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Investigation: We are 'unprepared' for pandemic

Department of Homeland Security mismanages equipment, medications

SAN ANTONIO – Are we prepared for a pandemic? A recent federal investigation says "no." As KSAT news has reported this week, millions of dollars spent by the Department of Homeland Security on medications and equipment has gone to waste.

A local infectious disease expert is breaking down how this could affect us all. 

The task, set in 2006, was to have the Department of Homeland Security use $47 million to prepare for any future pandemics. The result? A mess of expired medications and lost products. 

A recent federal investigation by the Inspector General's Office reveals that mismanagement of the purchased items has left our country truly unprepared for a nationwide medical emergency.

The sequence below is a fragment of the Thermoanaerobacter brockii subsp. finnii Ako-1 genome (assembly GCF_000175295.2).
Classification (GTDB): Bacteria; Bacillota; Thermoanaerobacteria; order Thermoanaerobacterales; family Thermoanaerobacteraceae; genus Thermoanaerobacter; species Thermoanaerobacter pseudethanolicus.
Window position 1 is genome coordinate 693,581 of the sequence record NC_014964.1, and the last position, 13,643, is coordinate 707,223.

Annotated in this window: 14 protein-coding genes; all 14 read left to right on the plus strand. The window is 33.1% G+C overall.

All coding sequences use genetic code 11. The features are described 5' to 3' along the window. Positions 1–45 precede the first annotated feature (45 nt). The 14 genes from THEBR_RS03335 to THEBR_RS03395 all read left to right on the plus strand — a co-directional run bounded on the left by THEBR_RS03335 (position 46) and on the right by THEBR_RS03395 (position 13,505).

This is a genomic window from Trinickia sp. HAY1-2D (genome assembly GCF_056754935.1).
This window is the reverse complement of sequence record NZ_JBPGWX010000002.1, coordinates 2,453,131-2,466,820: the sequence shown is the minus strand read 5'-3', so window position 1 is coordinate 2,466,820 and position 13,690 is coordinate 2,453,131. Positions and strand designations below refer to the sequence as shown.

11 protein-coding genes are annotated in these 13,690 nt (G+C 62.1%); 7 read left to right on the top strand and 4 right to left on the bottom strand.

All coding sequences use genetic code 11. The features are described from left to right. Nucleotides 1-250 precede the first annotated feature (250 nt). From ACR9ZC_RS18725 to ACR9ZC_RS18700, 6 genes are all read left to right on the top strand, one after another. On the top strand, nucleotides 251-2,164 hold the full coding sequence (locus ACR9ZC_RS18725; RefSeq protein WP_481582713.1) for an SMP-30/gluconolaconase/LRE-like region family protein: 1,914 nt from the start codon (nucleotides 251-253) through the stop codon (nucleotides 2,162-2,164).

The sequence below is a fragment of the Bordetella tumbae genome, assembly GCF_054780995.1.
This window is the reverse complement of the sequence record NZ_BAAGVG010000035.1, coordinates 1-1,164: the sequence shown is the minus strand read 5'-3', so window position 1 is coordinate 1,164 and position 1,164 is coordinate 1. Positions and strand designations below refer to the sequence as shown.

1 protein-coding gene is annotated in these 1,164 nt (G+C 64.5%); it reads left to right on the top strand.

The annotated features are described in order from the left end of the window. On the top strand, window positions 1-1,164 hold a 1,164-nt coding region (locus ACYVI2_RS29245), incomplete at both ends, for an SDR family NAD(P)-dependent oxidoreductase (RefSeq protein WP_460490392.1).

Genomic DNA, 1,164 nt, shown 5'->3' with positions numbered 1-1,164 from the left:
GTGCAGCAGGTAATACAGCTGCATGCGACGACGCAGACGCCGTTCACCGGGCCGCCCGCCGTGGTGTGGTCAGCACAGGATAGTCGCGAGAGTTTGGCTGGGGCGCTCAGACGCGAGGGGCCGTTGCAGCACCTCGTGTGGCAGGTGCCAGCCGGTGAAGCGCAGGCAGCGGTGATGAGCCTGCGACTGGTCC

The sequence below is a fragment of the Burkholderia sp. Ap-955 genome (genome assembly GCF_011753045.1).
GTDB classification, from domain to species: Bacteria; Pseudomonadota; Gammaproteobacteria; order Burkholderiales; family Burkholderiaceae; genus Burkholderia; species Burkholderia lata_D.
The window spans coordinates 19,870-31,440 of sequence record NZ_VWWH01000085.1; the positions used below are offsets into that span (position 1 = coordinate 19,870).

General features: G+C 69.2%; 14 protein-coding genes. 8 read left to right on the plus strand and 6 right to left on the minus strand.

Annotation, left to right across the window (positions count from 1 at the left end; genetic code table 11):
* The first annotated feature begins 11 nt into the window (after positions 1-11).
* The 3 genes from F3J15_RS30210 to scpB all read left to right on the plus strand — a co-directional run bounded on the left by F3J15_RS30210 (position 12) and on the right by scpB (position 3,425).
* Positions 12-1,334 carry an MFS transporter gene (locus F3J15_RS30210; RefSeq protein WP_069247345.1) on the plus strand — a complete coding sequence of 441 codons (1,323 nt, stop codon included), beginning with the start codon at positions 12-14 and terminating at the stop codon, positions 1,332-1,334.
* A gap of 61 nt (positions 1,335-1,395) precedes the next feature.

"I think the most troubling part was the overall lack of organization. Emergency preparedness is very difficult. You have to try and predict what emergencies you might be dealing with," says Dr. Jason Bowling with the UT Health Science Center.

He says the Department of Homeland Security bought too much of certain products. It couldn't explain why money was spent on 350,000 white coverall suits, and 16 million surgical masks. Plus, 4,000 bottles of hand sanitizer and a large percentage of anti-viral medications purchased have already expired.

With no inventory system set up, the report shows that many products bought are now lost or unaccounted for.

"I don't know how you lose $29 million worth of supplies and not know how to find it!" Dr. Bowling says.

So how does that affect you? Well, the wasted money came out of your pocket.

"Certainly it's a concern because it's our tax dollars and so if we're not using them efficiently, we're obviously going to have to spend more," Bowling says. 

He says San Antonio hospitals are prepared for a local emergency and have plenty of supplies to go around. The problem is if there is a nationwide pandemic, they would need help from the federal government.

The Department of Homeland Security is now working on the 11 suggestions made by the Inspector General's Office to fix the failing pandemic preparedness program. 

 


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